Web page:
AFTER six months of closure, schools across Warrington are working hard to ensure children are kept safe as they make the vital move back into the classroom.

But behind the now-normal sights of face masks, hand sanitiser and deep cleaning, school staff have been making all kinds of subtle changes to ensure pupils stay happy and motivated during these unprecedented times.

One such school is Beamont Collegiate Academy, part of The Challenge Academy Trust (TCAT).

Gareth Harris, principal, said he wanted the school to have all the necessary measures in place, while making sure pupils’ school life was as close to normal as possible.

Warrington Guardian:

He explained: “We’ve divided the building into five zones and each year group has allocated rooms in these zones.

“At the start of the day we have introduced a staggered start.

“We have hand sanitiser around the school and every classroom is equipped with a hygiene pack.

“In years seven, eight and nine, the students stay in the same classes but in years 10 and 11 where they have chosen their options, that’s not possible, but they still stay in their year group bubble.

Warrington Guardian:

“Every year group also has an allocated part of the school for lunch.

“We’ve issued clear guidance to students and parents about use and storage of masks while onsite.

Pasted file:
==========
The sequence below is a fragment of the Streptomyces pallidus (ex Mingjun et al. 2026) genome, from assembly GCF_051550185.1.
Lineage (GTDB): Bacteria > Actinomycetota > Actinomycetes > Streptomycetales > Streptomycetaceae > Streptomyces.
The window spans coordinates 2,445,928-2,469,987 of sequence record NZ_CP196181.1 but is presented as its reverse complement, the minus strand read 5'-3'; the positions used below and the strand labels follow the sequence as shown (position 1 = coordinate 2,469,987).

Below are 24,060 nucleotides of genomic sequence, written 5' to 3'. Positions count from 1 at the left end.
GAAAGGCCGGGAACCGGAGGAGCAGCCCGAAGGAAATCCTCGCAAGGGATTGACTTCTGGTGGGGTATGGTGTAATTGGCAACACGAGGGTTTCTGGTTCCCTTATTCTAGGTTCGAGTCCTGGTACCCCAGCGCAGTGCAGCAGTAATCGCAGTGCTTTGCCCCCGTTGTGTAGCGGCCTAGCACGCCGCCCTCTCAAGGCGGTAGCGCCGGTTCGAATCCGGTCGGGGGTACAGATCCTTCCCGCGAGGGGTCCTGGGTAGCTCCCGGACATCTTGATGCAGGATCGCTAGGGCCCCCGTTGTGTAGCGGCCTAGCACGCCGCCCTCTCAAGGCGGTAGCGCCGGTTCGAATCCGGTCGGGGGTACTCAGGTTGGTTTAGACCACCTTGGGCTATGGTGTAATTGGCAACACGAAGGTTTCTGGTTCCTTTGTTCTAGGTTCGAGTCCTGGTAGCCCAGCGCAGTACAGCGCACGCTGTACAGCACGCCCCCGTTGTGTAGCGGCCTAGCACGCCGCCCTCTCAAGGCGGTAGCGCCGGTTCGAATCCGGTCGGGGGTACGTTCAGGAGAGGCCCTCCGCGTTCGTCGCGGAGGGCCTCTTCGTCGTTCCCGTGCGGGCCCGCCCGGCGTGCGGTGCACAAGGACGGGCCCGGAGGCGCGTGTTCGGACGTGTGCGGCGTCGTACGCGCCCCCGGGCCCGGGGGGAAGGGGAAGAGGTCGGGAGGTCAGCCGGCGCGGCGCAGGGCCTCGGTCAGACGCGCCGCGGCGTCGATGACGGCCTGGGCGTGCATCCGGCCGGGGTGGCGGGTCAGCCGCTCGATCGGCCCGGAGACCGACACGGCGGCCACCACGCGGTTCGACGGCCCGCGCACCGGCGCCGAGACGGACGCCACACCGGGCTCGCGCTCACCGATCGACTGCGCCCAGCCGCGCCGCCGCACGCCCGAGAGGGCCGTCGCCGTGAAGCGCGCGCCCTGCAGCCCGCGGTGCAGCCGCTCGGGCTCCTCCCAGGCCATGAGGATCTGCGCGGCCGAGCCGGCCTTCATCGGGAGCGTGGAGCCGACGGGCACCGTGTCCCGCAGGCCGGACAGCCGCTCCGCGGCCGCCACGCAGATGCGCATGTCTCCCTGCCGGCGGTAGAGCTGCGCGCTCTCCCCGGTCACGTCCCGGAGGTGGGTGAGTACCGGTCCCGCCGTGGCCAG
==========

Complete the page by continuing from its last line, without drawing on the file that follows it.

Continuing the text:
“Our expectation is that all staff and students will where them in communal areas such as corridors and social areas.

“Students and staff are also free to continue to wear them in lessons should they wish to do so.”

Gareth added that all the school staff had been working incredibly hard during lockdown and since the return to school.

Maisie Jeffers, a year nine pupil, said: “It’s been different because we’ve been in our form groups but it feels more like normal now.

“I was excited to come back - it felt like we’d never left!”

Warrington Guardian:

Alongside the coronavirus safety measures, the school even keeps track of seating plans in classes in case of a positive coronavirus test result, to identify who has been in close contact with the individual.

There is also an isolation room with PPE for staff if a pupils starts having symptoms at school.

Staff who need to isolate can carry out their lessons over a video link, and more disadvantaged students have been supplied with the right equipment.

But Gareth wanted to ensure the mental health of pupils and staff was cared for too.

Warrington Guardian:

“We have put in place well-being sessions as part of the curriculum,” he said.

“I didn’t want pupils to come back to school after lockdown and put on one big well-being event - we wanted to give them daily small doses of well-being and reflection.

Teachers also have a dedicated well-being period.